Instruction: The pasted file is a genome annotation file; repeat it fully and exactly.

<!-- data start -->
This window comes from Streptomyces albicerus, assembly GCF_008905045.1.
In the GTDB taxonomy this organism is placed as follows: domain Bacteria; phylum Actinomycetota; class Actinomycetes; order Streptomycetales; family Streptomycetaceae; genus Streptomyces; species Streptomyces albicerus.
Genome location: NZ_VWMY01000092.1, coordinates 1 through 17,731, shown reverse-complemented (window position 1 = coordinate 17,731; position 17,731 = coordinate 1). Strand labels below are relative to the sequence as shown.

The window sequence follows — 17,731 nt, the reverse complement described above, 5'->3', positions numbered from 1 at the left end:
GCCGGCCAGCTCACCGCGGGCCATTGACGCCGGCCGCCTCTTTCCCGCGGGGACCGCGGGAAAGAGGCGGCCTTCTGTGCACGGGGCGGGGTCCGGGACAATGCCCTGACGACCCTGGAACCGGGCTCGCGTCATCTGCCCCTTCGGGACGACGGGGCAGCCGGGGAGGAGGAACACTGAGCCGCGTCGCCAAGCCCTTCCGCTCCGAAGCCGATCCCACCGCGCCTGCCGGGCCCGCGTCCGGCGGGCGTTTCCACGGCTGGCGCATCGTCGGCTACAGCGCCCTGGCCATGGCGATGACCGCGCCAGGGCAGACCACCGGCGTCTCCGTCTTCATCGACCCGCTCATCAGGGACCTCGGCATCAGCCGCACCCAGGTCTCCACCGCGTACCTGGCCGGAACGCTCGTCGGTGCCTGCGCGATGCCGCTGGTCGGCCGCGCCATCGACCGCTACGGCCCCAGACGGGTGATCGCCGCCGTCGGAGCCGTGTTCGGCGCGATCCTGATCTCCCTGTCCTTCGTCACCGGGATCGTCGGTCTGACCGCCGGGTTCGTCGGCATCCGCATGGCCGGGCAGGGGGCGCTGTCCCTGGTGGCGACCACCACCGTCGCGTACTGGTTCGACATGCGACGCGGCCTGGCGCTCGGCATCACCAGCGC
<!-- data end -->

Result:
This window comes from Streptomyces albicerus, assembly GCF_008905045.1.
In the GTDB taxonomy this organism is placed as follows: domain Bacteria; phylum Actinomycetota; class Actinomycetes; order Streptomycetales; family Streptomycetaceae; genus Streptomyces; species Streptomyces albicerus.
Genome location: NZ_VWMY01000092.1, coordinates 1 through 17,731, shown reverse-complemented (window position 1 = coordinate 17,731; position 17,731 = coordinate 1). Strand labels below are relative to the sequence as shown.

The window sequence follows — 17,731 nt, the reverse complement described above, 5'->3', positions numbered from 1 at the left end:
GCCGGCCAGCTCACCGCGGGCCATTGACGCCGGCCGCCTCTTTCCCGCGGGGACCGCGGGAAAGAGGCGGCCTTCTGTGCACGGGGCGGGGTCCGGGACAATGCCCTGACGACCCTGGAACCGGGCTCGCGTCATCTGCCCCTTCGGGACGACGGGGCAGCCGGGGAGGAGGAACACTGAGCCGCGTCGCCAAGCCCTTCCGCTCCGAAGCCGATCCCACCGCGCCTGCCGGGCCCGCGTCCGGCGGGCGTTTCCACGGCTGGCGCATCGTCGGCTACAGCGCCCTGGCCATGGCGATGACCGCGCCAGGGCAGACCACCGGCGTCTCCGTCTTCATCGACCCGCTCATCAGGGACCTCGGCATCAGCCGCACCCAGGTCTCCACCGCGTACCTGGCCGGAACGCTCGTCGGTGCCTGCGCGATGCCGCTGGTCGGCCGCGCCATCGACCGCTACGGCCCCAGACGGGTGATCGCCGCCGTCGGAGCCGTGTTCGGCGCGATCCTGATCTCCCTGTCCTTCGTCACCGGGATCGTCGGTCTGACCGCCGGGTTCGTCGGCATCCGCATGGCCGGGCAGGGGGCGCTGTCCCTGGTGGCGACCACCACCGTCGCGTACTGGTTCGACATGCGACGCGGCCTGGCGCTCGGCATCACCAGCGC